It was fitting that we ended up in the church we had mostly grown up in. Attired in jackets, ties or dress, we paraded down the main aisle reminiscent of Christmases long ago. But this time, we had reserved seats, and no usher necessary to seat us.
Back when we were scattered about at various school locations, Christmas was the only time of the year when we were all together. We always went to midnight mass on Christmas Eve with my parents going at about 11:00 p.m. to save good seats for everyone. The rest of us kids would arrive just before the opening procession.
It must have been difficult to hold onto those seats for the entire family for an hour. That service is always very popular with standing room only by 11:30 p.m. Mr. P, the head usher, prided himself on being able to fill the pews with 600 people when normal maximum capacity should have been 400. He would stand next to a pew, hold up the number of fingers representing the number of people he intended to seat there, then beckon with a wave of those fingers. If no one came forward, he would start pointing at specific people standing against the back wall. Then he would look down at the people in the pew with a stern face that seemed to say, "You best be moving over."
I'm sure he tried several times over the years to force people into the pew my mom had reserved with coats. My dad probably didn't care and would have thought "serves the kids right for waiting until the last minute to show up."
But I'm sure my mom gave Mr. P a glare that said, "You best be looking to seat those people elsewhere."
And every year, we would saunter in just before midnight and sit in the pew that my mom had saved.
I think we always thought our "just in time appearance" irked her considerably. But we found out years later that she loved having us dressed in our best clothes parading through the entire congregation to our seat as if showing off the family. She said we looked like the mafia all dressed up with stern looks on our faces. Except for the crime, I guess.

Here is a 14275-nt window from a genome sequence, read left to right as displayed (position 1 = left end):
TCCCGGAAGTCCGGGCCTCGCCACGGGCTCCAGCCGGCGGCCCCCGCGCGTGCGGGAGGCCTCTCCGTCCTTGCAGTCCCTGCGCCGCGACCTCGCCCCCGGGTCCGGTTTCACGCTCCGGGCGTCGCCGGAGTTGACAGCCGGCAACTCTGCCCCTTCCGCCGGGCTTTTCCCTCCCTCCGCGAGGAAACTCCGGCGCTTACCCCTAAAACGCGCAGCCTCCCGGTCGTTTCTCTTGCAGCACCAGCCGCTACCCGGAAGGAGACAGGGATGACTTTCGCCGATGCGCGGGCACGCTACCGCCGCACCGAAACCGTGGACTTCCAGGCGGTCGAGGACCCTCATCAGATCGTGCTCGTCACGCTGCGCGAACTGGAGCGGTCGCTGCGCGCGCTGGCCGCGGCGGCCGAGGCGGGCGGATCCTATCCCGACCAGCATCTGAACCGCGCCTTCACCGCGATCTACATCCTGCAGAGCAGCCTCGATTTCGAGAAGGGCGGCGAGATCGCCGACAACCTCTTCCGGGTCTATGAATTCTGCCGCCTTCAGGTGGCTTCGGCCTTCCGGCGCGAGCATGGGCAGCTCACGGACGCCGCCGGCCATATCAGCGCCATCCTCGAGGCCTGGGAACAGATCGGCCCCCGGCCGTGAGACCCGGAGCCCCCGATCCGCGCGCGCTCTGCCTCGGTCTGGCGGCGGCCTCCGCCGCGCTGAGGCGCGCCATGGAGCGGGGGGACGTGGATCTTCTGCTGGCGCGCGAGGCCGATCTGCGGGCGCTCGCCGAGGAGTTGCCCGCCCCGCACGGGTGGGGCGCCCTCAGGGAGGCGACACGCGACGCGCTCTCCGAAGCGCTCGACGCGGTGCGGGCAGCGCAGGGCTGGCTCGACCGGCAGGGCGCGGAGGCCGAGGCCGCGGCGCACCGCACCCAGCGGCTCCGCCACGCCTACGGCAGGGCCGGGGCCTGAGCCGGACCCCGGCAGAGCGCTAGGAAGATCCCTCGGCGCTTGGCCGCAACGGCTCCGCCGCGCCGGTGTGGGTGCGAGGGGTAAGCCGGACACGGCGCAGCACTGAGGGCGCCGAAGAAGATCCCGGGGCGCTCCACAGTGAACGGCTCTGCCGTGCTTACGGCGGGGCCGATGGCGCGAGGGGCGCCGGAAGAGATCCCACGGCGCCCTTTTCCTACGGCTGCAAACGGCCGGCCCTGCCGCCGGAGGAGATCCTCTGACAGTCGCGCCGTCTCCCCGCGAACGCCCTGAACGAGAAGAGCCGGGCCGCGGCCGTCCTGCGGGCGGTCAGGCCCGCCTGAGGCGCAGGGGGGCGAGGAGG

I'm glad we did it one last time for her.
Five or six years ago, after another Christmas visit, I prepared to leave my parents' house to catch my flight. My mom still displayed a sense of understanding with an occasional word, maybe a laugh and that goofy look as if saying, "Are you kidding me?" I wore some ghastly t-shirt with raised lettering, and when I went to hug her goodbye, she traced the "S" on my shirt with her finger and said, "Superman."
I don't know if it was a lucid thought, a hibernating memory suddenly shot out of the dark recesses of the brain or if she was even talking about me. But I chose to think she was talking about me. I almost missed my plane because of having to pull over a few times to clear my eyes and get my thoughts together.
All these years later, it has finally dawned on me that she wasn't talking about me at all. She was talking about my dad. I don't know anyone that would or could possibly argue that he isn't Superman.
Most people, simply from watching television if nothing else, are familiar with the classic marriage vows, "to have and to hold, in sickness and health, until death do us part." I don't know if those vows are still in use, but I'm pretty sure it's hard to find a minister who actually believes it or can say it with a straight face. In my lifetime, I doubt I will witness anyone that can honor those vows as my parents did for 57 years.
"To have and to hold": that first dance, holding hands, that first kiss, a wedding kiss, an embrace on the first born, then another child, and another child, etc. A few stolen moments on weekend getaways, the kitchen make-out sessions when you thought there were no kids around (or just didn't care), the hugs upon family deaths, weddings, and minor surgeries. Holding hands in a custom built treehouse as the sun sets, holding her up on the first slip to holding/carrying her wherever she needed to go, to the final act of placing her in her resting place.
In retrospect, I guess the kids should have been the ones saving the seats for my parents at Midnight Mass. We might not have staved off Mr. P the usher with an easy glare, but with two lawyers in the family, they'd issue subpoenas and depositions while the rest of us engaged in fisticuffs, half'-nelsons, full-nelsons, eye-gouging ("Hey Mr. P, I got two right here!") and quite possibly a Stooges pie fight.
My parents probably would have avoided the fracas and simply taken a seat somewhere in the back. My mom would have put her head on my dad's shoulder and said, "Oh how I love them."
And we love her too, forever and ever.